“We developed Pain the Town Pink because there are so many national campaigns for raising money for (the fight against) breast cancer,” Dixon said. “We see a lot of these patients, and you feel like that they’re part of your family. Everybody knows someone personally that’s been affected by breast cancer: a neighbor, a co-worker, a family member. So, this is just our way of saying to our local community, ‘Hey, you’ve got people who have your back. We support you. We stand behind you. We know you’re going through a tough time. We’re here for you,’”

Paint the Town Pink is also about raising awareness of breast cancer and reminding women to have breast-cancer screenings, Dixon said.

All funds raised by the Paint the Town Pink event and its T-shirt sales benefit the Marion L. Shepard Cancer Center.

Paint the Town Pink raised $6,000 in 2009, $14,000 in 2010, $12,000 in 2011 and $8,250 in 2012.

For those living in the Belhaven or Aurora areas, they may take the Vidant Health “Pink Power Express” vans to Beaufort County Community College.

Riders should meet their vans in front of Vidant Pungo Hospital or Vidant Family Medicine-Aurora. The vans depart the pick-up sites at 10:30 a.m. and return passengers to the Belhaven or Aurora sites at 2:15 p.m.

The vans are identified by “Pink Power Express” decals.

Paint the Town Pink T-shirts may be purchased at Eastern Radiologists, 630 E. 11th St., Washington; Vidant Wellness Center, 1375 Cowell Farm Road, Washington; Up Front Café, Vidant Beaufort Hospital, 628 E. 12th St., Washington; and the Grace Martin Harwell Senior Center, 310 W. Main St., Washington. T-shirts in sizes small through extra large cost $12 each. T-shirts in sizes 2X and 3X cost $14 each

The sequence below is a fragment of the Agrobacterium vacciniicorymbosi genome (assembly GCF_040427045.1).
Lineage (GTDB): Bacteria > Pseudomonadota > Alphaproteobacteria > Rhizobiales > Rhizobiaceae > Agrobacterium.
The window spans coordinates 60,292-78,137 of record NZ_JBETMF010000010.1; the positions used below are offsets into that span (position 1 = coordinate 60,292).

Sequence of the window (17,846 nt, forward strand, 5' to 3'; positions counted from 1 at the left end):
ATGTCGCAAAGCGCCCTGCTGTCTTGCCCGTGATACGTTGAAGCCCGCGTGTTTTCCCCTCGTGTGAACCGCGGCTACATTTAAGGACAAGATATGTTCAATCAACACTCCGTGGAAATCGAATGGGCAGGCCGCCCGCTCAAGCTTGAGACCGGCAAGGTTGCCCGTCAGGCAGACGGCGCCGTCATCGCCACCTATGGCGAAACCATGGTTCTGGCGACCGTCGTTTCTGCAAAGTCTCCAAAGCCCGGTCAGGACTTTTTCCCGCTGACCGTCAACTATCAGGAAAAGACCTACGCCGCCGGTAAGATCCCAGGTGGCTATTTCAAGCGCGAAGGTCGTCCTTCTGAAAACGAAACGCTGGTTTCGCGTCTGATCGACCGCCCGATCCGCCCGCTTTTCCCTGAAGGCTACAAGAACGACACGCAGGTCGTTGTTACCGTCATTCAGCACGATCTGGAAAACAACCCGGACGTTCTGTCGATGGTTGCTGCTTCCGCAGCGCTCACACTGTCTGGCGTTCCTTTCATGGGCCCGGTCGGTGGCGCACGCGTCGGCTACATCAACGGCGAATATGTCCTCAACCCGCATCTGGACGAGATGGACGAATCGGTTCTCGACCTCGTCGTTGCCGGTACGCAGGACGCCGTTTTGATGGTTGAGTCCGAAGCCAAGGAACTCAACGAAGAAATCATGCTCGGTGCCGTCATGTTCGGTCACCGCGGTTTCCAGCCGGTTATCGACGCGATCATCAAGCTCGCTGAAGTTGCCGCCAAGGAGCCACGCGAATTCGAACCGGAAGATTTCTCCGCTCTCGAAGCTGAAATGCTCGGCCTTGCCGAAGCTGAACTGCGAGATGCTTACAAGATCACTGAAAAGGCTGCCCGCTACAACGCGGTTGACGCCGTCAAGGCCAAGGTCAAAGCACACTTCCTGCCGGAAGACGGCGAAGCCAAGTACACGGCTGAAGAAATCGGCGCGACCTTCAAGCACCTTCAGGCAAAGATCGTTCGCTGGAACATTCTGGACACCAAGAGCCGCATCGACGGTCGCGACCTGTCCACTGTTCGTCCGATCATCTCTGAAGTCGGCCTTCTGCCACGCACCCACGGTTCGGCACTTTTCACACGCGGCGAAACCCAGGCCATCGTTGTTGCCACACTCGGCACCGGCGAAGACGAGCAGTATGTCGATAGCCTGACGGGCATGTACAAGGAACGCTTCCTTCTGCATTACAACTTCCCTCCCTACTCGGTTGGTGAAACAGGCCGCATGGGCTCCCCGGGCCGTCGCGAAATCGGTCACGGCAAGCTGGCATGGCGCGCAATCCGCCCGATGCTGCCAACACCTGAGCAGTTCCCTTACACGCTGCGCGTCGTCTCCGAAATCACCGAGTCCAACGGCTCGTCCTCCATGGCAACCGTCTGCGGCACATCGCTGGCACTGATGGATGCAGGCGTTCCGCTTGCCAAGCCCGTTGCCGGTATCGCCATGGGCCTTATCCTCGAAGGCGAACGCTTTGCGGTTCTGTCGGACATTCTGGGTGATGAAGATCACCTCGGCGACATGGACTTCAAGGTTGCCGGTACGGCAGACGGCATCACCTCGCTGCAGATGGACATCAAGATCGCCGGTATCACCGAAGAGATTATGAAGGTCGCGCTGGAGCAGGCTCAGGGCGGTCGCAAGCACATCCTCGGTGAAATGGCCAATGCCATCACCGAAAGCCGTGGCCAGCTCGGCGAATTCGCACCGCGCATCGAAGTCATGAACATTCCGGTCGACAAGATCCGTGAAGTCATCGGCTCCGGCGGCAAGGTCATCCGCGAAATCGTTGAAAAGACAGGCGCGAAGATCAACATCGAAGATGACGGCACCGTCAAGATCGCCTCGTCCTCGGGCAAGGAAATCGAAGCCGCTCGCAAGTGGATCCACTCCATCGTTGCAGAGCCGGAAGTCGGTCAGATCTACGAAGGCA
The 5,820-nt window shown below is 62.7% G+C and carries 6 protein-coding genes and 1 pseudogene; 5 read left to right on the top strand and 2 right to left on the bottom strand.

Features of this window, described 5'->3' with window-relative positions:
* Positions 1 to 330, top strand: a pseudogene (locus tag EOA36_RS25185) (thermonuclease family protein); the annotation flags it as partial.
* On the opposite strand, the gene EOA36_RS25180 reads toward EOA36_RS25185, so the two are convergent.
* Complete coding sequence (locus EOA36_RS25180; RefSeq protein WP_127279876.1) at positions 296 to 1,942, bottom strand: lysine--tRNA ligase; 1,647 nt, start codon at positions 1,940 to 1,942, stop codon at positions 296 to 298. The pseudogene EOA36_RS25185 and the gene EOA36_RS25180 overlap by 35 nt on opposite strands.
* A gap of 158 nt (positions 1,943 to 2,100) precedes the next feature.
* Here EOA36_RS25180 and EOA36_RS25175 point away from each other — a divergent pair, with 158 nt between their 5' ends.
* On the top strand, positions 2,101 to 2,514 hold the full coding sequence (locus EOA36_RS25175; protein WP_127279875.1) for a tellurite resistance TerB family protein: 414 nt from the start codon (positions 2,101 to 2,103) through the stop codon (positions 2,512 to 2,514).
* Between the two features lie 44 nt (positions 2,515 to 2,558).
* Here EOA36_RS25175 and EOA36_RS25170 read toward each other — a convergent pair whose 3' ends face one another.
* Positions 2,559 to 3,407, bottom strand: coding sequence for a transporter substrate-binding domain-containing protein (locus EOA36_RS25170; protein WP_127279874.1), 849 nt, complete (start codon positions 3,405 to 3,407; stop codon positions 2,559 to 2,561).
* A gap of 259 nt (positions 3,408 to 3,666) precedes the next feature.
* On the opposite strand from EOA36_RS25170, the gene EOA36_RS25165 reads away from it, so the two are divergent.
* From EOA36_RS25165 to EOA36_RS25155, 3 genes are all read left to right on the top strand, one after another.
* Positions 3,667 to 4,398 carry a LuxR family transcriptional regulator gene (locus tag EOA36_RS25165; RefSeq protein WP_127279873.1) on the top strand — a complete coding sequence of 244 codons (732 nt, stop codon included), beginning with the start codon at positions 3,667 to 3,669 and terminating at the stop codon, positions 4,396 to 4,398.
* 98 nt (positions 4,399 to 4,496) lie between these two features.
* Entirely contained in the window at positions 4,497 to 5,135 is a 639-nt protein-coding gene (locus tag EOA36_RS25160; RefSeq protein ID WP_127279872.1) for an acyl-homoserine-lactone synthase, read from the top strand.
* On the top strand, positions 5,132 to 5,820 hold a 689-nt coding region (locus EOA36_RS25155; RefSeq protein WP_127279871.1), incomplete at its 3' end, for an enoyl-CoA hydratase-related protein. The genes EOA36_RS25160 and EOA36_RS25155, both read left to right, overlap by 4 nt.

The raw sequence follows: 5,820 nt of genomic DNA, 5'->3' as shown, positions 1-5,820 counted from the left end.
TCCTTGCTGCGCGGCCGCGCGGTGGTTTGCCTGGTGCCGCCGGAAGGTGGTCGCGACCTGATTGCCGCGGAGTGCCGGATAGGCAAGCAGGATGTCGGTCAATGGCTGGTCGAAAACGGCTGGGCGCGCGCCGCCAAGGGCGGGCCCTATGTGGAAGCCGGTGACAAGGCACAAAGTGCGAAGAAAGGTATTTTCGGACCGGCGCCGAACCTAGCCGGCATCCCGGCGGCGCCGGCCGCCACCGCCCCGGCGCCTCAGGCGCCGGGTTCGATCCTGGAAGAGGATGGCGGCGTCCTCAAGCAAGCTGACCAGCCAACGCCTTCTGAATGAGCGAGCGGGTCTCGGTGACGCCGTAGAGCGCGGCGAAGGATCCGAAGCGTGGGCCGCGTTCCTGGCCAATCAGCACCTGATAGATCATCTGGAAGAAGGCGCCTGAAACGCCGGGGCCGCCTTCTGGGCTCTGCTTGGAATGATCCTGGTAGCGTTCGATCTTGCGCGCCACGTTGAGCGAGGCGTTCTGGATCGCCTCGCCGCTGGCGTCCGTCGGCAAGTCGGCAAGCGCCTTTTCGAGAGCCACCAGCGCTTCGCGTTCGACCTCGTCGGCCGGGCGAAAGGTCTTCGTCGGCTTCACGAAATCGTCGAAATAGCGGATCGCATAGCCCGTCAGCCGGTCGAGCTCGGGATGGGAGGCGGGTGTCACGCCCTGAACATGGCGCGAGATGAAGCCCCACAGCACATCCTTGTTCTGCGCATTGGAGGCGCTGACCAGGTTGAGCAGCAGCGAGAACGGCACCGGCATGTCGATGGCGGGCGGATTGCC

About Mike Voss

Mike Voss is the contributing editor at the Washington Daily News. He has a daughter and four grandchildren. Except for nearly six years he worked at the Free Lance-Star in Fredericksburg, Va., in the early to mid-1990s, he has been at the Daily News since April 1986.
Journalism awards:
• Pulitzer Prize for Meritorious Public Service, 1990.
• Society of Professional Journalists: Sigma Delta Chi Award, Bronze Medallion.
• Associated Press Managing Editors’ Public Service Award.
• Investigative Reporters & Editors’ Award.
• North Carolina Press Association, First Place, Public Service Award, 1989.
• North Carolina Press Association, Second Place, Investigative Reporting, 1990.
All those were for the articles he and Betty Gray wrote about the city’s contaminated water system in 1989-1990.
• North Carolina Press Association, First Place, Investigative Reporting, 1991.
• North Carolina Press Association, Third Place, General News Reporting, 2005.
• North Carolina Press Association, Second Place, Lighter Columns, 2006.
Recently learned he will receive another award.
• North Carolina Press Association, First Place, Lighter Columns, 2010.
4. Lectured at or served on seminar panels at journalism schools at UNC-Chapel Hill, University of Maryland, Columbia University, Mary Washington University and Francis Marion University.